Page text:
Tom's Take #3 // How the 'Greatest Show on Earth' threatened to destroy itself
The exposure of Adam Levine’s nipples should have been the most uncomfortable experience during Super Bowl LIII. If the selection of Maroon 5 for the halftime show resembled a fumbling attempt to put a team together with whatever was left in the schoolyard, Levine’s topless excitement did little to lower the already raised eyebrows of the masses. Yet it was the post-game debacle that threatened to undermine the ‘greatest show on Earth’.
If English followers of the NFL have suffered tiresome rugby comparisons every February when the Super Bowl attracts its increasingly wide viewership, the lines between the two sports have arguably never been more blurred than during the ever-expanding scrum that formed around Tom Brady in the immediate aftermath of the game. Swamped with more microphones and cameras than any football player since OJ Simpson exited the courthouse, Brady was swept away on a tidal wave of reporters and journalists when it should have been simply adrenaline and teammates.
Brady’s 6th ring is an unprecedented, landmark achievement - a chance to be part of history that will perhaps never be repeated and each media outlet is duty-bound to get a slice of it. We get it. (And credit where due, the media got far more up close and personal with Brady than anyone on the Rams managed). As a reporter onlooking this tactical but unspectacular battle, a sprint onto the field of play might also represent the most exciting moment of your night. We also get that. But here’s something that might just get you your best material and simultaneously highlight the magic of the sport - letting the man enjoy his moment.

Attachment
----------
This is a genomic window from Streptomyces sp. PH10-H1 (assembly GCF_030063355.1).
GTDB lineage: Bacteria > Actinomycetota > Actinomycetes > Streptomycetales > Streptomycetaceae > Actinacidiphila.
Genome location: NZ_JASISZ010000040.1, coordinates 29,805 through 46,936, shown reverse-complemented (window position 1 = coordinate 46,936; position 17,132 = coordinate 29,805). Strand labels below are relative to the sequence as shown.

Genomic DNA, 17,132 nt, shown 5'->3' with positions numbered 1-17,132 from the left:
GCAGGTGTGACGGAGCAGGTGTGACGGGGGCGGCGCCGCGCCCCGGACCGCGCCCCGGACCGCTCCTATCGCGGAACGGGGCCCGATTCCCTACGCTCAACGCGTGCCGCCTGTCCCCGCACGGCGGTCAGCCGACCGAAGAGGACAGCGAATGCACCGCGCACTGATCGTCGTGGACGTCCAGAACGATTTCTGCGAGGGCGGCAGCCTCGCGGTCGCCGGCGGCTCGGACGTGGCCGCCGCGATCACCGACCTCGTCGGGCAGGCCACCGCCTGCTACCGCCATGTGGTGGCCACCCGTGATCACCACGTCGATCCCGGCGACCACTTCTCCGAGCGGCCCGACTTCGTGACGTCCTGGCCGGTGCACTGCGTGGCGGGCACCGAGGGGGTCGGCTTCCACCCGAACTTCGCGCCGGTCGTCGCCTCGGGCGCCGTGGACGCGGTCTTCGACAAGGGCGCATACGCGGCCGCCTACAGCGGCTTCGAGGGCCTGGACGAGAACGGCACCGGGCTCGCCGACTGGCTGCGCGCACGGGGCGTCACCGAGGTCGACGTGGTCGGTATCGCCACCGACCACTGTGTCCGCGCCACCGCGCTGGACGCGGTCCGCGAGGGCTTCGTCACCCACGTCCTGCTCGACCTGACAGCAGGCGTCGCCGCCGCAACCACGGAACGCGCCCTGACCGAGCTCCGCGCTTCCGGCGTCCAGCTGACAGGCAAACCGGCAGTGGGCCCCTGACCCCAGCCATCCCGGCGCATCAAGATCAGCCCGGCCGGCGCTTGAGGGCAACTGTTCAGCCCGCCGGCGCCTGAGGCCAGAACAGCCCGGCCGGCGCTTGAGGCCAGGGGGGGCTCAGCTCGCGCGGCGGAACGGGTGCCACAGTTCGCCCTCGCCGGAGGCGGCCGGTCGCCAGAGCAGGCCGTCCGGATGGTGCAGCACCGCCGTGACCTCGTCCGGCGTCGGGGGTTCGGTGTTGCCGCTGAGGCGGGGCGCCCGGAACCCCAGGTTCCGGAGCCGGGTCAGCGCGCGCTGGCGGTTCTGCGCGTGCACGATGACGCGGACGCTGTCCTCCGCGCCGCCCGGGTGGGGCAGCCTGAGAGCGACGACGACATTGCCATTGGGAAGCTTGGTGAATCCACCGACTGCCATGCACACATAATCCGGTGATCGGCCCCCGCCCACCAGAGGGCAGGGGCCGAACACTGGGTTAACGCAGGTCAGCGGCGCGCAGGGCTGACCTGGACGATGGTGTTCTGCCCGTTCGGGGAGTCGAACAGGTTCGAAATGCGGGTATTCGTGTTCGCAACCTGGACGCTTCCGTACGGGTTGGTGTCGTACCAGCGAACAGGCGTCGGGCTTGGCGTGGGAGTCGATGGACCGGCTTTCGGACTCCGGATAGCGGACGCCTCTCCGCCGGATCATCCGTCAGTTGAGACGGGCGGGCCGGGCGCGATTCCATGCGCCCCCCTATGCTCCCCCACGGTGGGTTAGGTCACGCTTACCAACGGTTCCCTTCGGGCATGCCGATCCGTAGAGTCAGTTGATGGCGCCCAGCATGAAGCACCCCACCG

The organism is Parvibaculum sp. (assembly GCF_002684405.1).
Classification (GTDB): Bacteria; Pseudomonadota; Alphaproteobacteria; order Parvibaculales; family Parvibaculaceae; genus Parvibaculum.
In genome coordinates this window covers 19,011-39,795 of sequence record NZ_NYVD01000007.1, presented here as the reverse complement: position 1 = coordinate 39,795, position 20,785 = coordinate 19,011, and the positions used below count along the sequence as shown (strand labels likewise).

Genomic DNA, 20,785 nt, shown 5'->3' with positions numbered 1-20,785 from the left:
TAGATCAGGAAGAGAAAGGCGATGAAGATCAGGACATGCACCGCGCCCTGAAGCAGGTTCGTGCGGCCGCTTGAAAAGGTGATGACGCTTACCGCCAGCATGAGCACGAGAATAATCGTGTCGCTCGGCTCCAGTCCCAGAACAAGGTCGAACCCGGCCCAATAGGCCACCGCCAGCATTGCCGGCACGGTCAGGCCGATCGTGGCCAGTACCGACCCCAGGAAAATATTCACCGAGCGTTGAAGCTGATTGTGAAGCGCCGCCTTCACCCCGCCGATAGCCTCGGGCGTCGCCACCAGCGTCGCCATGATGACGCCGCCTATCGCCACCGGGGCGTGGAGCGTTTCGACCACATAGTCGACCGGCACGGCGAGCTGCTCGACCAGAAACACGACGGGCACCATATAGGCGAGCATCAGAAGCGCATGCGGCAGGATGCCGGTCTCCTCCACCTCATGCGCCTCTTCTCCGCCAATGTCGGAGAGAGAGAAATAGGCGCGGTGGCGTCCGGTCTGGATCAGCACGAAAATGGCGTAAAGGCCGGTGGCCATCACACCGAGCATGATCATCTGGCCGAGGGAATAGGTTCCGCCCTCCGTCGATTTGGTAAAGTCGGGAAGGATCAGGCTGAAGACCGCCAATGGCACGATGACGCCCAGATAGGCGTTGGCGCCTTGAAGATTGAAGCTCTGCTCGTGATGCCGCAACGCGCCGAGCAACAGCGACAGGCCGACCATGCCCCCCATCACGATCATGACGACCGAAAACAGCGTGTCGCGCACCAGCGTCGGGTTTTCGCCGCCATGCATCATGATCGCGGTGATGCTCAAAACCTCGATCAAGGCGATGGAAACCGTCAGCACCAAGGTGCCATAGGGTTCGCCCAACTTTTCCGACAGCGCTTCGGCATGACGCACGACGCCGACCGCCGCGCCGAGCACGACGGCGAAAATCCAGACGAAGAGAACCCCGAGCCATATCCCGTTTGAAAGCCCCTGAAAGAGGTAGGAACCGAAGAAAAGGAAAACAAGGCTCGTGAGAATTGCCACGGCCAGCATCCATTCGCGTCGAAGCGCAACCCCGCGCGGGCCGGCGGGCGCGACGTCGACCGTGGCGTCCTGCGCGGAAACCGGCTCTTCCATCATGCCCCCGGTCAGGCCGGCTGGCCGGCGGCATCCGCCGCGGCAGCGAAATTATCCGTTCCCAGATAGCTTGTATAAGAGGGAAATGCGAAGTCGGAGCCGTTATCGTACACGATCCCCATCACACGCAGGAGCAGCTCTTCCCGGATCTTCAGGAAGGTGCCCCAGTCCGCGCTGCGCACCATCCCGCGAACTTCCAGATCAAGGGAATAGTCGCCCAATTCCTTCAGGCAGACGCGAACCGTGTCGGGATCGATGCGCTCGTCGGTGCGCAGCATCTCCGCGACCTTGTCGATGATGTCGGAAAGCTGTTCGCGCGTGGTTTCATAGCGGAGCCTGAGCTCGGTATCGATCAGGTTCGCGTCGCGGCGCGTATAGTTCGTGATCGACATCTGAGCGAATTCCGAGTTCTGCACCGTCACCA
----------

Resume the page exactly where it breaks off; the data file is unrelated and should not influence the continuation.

Brady and Belichick might be the headline acts, but the Patriots are the ultimate poster boys for how each component of an organisation can be optimised to its maximum to come together and be successful. Brady being cut adrift from his teammates at this unique moment of celebration was a direct contrast to the very values that had got the Patriots here and an eagerness to escape this mob and be amongst those who had played a key role in this journey was etched all over the quarterback’s face as he waded through the crowd like a child desperate to play with the rest of the kids. These are unforgettable nights that won’t go on forever and as much as the viewer should be able to enjoy them, this applies even more so to the main protagonist, who as great as he is will know that each Super Bowl could be his last.
Ultimately, Brady was able to celebrate with his teammates and the broadcaster (CBS) got their customary interview - so all’s well that ends well right? But that unique euphoria felt in the immediate aftermath of victory, which cannot be replicated in any other time or place, was stifled by this media invasion. The raw emotion that every sport is built on could not be fully expressed or enjoyed and was treated as a secondary priority when matched up against the media’s own objectives. It’s a huge irony that the very platform that aimed to capture the emotion of the sport in its purest form was actually the thing preventing an organic celebration. That these fundamental ingredients within sport can be tossed aside with little regard by the NFL is a reflection of the greedy indulgence of the consumer to have more and more access to these stars and their world - and the media’s need to feed this hunger in return for dollar bills. Sports are a business. The ‘greatest show on Earth’ needs money to keep on rolling. But please don’t make this be at the expense of the heart and soul of the sport.